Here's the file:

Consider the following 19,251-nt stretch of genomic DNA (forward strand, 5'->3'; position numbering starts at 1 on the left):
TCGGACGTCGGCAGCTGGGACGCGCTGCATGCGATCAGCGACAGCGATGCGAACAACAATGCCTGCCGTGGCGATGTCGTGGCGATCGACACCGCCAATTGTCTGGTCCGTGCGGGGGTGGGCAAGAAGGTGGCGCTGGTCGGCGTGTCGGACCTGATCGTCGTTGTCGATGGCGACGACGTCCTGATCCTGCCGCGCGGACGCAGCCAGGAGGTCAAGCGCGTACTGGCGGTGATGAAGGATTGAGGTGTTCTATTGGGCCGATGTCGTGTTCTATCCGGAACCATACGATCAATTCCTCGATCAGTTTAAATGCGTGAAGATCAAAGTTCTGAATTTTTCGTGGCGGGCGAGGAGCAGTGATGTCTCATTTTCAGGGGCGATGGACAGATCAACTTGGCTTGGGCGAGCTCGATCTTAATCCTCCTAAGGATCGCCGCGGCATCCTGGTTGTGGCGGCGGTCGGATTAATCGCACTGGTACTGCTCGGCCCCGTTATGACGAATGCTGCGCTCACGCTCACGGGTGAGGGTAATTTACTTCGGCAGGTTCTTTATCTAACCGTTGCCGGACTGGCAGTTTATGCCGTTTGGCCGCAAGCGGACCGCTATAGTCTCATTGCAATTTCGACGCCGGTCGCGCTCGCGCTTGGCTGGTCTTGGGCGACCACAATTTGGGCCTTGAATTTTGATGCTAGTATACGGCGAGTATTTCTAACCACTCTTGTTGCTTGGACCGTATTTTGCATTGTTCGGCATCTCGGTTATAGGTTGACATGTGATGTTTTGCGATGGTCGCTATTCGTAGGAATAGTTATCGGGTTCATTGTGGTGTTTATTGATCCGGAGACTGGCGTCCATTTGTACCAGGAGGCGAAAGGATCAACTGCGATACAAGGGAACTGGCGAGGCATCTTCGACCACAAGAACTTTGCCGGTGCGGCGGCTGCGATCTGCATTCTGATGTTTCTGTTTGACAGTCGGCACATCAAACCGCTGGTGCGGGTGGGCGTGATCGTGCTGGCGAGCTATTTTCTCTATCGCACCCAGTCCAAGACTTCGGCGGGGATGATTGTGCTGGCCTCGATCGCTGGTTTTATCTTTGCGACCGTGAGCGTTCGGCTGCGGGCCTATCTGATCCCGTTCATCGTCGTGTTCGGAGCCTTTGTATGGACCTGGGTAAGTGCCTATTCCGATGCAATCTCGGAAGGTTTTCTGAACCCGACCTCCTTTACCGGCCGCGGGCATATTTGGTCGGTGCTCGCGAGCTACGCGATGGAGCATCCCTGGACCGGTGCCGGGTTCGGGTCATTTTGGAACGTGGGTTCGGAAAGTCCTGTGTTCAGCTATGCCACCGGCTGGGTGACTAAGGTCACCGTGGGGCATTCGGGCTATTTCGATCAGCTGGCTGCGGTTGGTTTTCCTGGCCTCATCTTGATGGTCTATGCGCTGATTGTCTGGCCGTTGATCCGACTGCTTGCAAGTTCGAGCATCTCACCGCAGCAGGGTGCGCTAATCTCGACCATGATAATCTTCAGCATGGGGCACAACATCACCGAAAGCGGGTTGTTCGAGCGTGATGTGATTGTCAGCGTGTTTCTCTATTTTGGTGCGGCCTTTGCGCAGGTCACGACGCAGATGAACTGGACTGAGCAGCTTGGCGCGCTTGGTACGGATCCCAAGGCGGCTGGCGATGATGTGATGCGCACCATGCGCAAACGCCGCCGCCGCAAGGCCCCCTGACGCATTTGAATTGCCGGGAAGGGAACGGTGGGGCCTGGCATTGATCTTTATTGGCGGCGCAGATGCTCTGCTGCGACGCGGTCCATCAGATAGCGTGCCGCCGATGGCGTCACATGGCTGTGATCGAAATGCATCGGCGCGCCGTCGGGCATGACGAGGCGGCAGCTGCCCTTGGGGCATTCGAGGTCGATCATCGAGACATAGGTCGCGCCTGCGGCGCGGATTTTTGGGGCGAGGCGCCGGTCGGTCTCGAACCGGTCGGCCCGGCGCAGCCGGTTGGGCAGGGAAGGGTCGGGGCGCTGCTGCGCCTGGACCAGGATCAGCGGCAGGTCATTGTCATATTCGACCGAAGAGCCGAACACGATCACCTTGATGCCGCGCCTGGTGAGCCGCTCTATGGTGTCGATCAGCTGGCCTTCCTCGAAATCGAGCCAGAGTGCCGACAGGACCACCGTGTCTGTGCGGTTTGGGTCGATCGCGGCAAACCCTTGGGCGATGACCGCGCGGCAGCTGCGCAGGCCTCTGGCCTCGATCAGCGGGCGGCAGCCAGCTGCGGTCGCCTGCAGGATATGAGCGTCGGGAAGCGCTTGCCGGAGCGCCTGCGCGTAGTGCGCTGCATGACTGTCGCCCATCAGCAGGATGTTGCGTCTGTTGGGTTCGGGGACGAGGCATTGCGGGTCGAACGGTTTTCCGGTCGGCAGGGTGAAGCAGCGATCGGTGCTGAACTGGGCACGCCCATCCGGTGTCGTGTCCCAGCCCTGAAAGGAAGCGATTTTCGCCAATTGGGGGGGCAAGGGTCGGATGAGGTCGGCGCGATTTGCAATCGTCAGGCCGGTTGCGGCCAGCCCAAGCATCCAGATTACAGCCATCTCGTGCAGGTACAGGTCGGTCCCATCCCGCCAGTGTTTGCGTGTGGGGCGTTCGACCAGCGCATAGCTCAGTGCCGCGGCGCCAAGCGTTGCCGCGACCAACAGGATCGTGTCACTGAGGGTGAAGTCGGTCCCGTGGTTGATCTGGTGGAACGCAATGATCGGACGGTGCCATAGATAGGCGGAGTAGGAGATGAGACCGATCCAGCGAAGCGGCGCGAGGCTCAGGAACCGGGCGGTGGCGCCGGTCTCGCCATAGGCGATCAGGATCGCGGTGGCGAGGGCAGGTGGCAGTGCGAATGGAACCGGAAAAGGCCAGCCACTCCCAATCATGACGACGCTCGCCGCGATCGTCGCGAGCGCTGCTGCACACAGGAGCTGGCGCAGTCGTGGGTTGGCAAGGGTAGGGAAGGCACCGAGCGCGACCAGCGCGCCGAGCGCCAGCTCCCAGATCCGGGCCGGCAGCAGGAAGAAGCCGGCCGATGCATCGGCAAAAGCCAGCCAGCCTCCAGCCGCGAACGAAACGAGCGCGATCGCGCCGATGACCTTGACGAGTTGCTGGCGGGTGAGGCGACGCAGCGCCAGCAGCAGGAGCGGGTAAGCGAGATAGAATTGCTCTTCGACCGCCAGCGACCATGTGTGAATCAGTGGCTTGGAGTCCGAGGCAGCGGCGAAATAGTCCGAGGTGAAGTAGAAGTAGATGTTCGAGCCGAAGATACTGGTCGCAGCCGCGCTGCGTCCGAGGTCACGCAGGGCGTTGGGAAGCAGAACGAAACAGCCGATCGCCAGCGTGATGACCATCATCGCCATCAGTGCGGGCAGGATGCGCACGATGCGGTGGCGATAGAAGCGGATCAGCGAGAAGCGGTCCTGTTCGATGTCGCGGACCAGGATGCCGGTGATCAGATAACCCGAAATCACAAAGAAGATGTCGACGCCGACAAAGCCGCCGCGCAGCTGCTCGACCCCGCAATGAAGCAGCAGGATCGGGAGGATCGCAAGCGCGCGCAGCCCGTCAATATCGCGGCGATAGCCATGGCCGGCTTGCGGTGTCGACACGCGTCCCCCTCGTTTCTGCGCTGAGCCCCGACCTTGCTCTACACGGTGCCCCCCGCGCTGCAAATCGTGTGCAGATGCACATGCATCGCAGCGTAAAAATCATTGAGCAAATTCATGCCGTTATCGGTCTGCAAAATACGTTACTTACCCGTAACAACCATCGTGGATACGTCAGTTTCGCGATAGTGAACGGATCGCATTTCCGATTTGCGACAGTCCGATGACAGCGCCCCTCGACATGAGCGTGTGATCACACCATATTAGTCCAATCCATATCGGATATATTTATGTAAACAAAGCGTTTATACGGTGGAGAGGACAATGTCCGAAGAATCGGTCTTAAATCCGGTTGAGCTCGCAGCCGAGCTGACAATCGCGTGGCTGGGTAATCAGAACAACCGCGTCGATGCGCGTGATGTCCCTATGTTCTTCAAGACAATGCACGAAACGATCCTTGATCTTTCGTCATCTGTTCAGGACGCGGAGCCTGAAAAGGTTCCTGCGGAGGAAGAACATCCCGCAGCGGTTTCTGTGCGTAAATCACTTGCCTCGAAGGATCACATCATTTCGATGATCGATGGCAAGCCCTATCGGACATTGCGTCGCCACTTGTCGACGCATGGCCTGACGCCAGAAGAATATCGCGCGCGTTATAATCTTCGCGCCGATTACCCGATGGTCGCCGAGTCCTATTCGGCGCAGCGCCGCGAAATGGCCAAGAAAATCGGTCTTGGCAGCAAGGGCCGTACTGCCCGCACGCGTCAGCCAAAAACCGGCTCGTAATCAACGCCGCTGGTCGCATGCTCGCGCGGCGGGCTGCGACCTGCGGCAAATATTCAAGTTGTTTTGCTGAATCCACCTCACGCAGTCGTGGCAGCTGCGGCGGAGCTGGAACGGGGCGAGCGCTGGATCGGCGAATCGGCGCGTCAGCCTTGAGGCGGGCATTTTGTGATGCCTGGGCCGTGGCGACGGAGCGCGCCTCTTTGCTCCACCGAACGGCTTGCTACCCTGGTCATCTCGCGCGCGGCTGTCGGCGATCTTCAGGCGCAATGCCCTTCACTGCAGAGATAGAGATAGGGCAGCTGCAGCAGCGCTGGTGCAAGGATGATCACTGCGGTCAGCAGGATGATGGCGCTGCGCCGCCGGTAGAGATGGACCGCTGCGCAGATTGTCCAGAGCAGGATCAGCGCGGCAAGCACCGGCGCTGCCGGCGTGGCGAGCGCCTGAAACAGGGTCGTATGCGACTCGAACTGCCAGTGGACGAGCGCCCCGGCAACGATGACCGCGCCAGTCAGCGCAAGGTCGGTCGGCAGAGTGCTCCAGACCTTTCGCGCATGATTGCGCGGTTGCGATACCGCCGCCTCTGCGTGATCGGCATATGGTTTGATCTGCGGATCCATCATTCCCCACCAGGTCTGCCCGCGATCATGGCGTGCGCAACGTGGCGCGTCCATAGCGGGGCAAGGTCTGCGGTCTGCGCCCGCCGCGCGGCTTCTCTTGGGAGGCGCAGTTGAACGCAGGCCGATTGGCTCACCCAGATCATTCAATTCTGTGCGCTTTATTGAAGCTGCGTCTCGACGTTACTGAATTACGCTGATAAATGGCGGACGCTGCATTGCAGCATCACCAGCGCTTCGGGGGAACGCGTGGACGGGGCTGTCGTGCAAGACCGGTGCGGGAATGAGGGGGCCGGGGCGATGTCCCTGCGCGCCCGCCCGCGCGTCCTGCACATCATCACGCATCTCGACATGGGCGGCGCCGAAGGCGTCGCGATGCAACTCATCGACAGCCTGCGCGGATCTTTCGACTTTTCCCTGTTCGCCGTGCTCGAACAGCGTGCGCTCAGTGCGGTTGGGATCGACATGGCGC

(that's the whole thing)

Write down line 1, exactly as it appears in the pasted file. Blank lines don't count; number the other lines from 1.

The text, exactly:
Consider the following 19,251-nt stretch of genomic DNA (forward strand, 5'->3'; position numbering starts at 1 on the left):